February 13, 2008

Social Networking Or Data Mining?

I don't think that anyone who reads this needs to be told that you need to be careful what you put online. In today's world of search engines and other web crawling software, the internet has become the world's largest copying machine. But Google archiving isn't the only problem; take Facebook for example. If you want to delete your account from that site, be prepared for the long haul.

The main option that Facebook offers is to deactivate your account, not delete it. They keep an archive of all of your information so that, just in case you didn't really seriously truly want to delete your account, it can be restored with a minimal hassle. At least, that's one reason they keep it; who knows what else they do with the information in terms of deals with their advertising partners. So what do you have to do in order to permanently delete it? You have to go through and manually delete all of the information that you've put up there. Every photo, every comment, every crazy little application you added to your profile. Then, and only then it seems, can you delete your account permanently. (Note: This does not affect any information that any third party applications that you added may have already collected on you.)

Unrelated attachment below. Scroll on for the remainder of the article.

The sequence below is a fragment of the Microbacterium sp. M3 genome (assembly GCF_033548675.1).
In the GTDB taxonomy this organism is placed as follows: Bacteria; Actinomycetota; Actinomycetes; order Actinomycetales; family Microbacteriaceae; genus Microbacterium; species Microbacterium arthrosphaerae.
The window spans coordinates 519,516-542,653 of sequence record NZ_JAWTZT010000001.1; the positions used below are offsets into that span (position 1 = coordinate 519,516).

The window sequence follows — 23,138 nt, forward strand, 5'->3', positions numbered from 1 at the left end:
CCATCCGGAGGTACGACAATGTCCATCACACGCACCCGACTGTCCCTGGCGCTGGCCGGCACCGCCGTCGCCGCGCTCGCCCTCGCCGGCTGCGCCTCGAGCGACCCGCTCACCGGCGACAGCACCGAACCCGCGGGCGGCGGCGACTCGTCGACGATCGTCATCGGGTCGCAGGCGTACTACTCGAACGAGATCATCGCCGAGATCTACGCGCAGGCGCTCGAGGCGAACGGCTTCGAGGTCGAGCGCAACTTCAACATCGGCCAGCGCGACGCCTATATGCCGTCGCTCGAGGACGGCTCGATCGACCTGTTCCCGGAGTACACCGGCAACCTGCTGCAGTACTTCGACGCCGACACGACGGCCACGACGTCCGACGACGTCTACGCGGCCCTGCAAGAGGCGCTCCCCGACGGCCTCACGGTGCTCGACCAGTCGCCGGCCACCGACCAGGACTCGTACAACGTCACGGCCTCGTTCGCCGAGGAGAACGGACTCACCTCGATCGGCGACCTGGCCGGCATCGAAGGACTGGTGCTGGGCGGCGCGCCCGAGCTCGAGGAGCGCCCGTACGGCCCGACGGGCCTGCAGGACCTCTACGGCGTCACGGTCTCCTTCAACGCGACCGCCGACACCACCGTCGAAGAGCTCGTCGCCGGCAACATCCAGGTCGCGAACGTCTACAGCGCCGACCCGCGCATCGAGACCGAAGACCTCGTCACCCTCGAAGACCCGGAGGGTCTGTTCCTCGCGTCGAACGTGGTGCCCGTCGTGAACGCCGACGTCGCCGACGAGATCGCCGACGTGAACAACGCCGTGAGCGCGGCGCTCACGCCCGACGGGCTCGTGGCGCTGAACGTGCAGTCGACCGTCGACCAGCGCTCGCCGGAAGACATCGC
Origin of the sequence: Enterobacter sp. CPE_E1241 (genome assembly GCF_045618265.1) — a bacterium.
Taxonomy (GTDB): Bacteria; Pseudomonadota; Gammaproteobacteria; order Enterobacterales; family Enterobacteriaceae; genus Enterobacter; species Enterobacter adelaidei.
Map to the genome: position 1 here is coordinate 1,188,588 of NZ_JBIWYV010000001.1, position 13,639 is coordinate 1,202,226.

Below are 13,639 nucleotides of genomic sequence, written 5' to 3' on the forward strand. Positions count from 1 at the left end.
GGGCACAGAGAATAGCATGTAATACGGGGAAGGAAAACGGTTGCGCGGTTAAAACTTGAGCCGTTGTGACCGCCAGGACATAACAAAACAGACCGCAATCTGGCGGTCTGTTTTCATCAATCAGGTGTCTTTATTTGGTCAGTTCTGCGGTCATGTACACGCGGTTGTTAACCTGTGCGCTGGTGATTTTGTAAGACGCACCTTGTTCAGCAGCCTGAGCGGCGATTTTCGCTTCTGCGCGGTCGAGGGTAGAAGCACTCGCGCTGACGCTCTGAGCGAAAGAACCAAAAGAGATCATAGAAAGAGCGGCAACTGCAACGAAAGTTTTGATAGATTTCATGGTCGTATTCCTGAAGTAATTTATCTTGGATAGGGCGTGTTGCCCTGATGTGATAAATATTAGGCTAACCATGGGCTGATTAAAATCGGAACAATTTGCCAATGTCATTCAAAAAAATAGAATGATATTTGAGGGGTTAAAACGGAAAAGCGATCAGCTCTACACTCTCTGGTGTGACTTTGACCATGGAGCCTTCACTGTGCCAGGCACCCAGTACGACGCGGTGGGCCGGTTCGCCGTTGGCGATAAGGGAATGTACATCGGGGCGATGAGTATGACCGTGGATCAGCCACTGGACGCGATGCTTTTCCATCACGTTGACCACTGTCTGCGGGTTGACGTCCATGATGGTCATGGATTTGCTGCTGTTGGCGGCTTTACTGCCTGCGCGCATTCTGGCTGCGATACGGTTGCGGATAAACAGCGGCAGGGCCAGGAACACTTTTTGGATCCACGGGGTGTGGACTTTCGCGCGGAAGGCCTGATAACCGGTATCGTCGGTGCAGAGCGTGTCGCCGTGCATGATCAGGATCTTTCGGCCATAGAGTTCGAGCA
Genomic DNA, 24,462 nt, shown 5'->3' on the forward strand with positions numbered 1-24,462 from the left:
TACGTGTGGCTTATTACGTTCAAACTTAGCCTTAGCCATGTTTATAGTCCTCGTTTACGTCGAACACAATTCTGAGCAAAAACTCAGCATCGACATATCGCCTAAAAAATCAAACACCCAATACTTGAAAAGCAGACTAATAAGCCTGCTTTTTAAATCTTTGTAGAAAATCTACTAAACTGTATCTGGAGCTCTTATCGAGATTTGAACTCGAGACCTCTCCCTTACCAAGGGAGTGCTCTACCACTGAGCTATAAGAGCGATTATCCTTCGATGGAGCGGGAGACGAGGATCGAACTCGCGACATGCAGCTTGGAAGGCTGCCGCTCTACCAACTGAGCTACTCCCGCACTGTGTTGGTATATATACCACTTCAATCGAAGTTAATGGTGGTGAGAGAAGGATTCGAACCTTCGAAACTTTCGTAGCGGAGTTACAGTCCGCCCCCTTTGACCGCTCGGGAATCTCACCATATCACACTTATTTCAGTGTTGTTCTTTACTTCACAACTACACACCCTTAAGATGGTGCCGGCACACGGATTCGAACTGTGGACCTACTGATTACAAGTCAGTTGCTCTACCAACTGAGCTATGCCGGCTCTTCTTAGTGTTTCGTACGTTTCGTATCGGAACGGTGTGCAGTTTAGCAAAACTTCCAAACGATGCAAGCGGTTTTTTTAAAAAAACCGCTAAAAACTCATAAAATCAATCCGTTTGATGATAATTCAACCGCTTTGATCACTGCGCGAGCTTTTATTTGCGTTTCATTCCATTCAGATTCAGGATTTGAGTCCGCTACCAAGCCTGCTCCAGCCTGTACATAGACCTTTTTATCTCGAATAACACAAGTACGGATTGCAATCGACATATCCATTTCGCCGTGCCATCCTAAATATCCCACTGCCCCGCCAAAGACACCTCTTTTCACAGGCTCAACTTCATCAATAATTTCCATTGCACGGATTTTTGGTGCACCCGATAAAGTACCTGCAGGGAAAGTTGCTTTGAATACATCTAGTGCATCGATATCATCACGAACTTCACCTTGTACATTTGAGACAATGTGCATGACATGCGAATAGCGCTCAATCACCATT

Apparently sometimes even that doesn't work. Some other tactics that I've read to protect your information are to start flooding your profile with false things. Un-friend your actual friends. Invite people you don't even know. Change location and personal information. Enough of this and no one will be able to separate fact from fiction; it also has the benefit of looking like your account has been hacked. Another way is to violate as many of the terms of service as possible without doing anything illegal. Start spamming groups and walls and pretty much attempt to be as annoying as possible. Send emails to Facebook mocking their inability to stop you. Account deletion is sure to follow pretty quickly.

Of course, all of this may be a moot point. I think my generation is probably the last generation that will even care about this. The next generation has been raised on the internet. They are not only fully aware that social networking sites like Facebook and MySpace are storing all of this information about their personal lives, but they fully expect it. It's going to be pretty interesting in a few years when my generation is interviewing the next generation for job positions and their entire personal lives for the past ten years will be online for anyone to see.

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